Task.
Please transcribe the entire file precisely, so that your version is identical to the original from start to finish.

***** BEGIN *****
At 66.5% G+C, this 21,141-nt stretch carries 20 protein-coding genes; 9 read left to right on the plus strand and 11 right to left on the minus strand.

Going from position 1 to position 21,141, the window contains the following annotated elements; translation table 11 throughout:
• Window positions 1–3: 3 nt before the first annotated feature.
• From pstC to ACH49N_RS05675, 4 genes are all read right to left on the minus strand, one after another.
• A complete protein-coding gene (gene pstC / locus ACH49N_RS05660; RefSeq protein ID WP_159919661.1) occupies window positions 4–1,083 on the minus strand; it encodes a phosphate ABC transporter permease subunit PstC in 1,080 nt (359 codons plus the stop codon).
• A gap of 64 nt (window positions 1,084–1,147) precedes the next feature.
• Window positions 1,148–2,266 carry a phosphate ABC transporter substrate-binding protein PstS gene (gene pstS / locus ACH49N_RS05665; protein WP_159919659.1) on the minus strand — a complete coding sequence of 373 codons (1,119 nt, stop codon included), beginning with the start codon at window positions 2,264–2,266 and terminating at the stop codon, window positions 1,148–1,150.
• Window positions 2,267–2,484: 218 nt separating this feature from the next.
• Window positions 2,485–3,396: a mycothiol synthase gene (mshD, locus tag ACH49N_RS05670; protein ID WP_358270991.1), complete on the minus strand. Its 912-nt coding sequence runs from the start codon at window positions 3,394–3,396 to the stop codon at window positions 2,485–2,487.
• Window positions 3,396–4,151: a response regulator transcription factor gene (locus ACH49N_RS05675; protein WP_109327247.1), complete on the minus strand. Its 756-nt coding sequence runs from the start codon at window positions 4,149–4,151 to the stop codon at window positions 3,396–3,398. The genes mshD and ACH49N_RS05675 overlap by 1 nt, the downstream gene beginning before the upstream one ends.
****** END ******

At 66.5% G+C, this 21,141-nt stretch carries 20 protein-coding genes; 9 read left to right on the plus strand and 11 right to left on the minus strand.

Going from position 1 to position 21,141, the window contains the following annotated elements; translation table 11 throughout:
• Window positions 1–3: 3 nt before the first annotated feature.
• From pstC to ACH49N_RS05675, 4 genes are all read right to left on the minus strand, one after another.
• A complete protein-coding gene (gene pstC / locus ACH49N_RS05660; RefSeq protein ID WP_159919661.1) occupies window positions 4–1,083 on the minus strand; it encodes a phosphate ABC transporter permease subunit PstC in 1,080 nt (359 codons plus the stop codon).
• A gap of 64 nt (window positions 1,084–1,147) precedes the next feature.
• Window positions 1,148–2,266 carry a phosphate ABC transporter substrate-binding protein PstS gene (gene pstS / locus ACH49N_RS05665; protein WP_159919659.1) on the minus strand — a complete coding sequence of 373 codons (1,119 nt, stop codon included), beginning with the start codon at window positions 2,264–2,266 and terminating at the stop codon, window positions 1,148–1,150.
• Window positions 2,267–2,484: 218 nt separating this feature from the next.
• Window positions 2,485–3,396: a mycothiol synthase gene (mshD, locus tag ACH49N_RS05670; protein ID WP_358270991.1), complete on the minus strand. Its 912-nt coding sequence runs from the start codon at window positions 3,394–3,396 to the stop codon at window positions 2,485–2,487.
• Window positions 3,396–4,151: a response regulator transcription factor gene (locus ACH49N_RS05675; protein WP_109327247.1), complete on the minus strand. Its 756-nt coding sequence runs from the start codon at window positions 4,149–4,151 to the stop codon at window positions 3,396–3,398. The genes mshD and ACH49N_RS05675 overlap by 1 nt, the downstream gene beginning before the upstream one ends.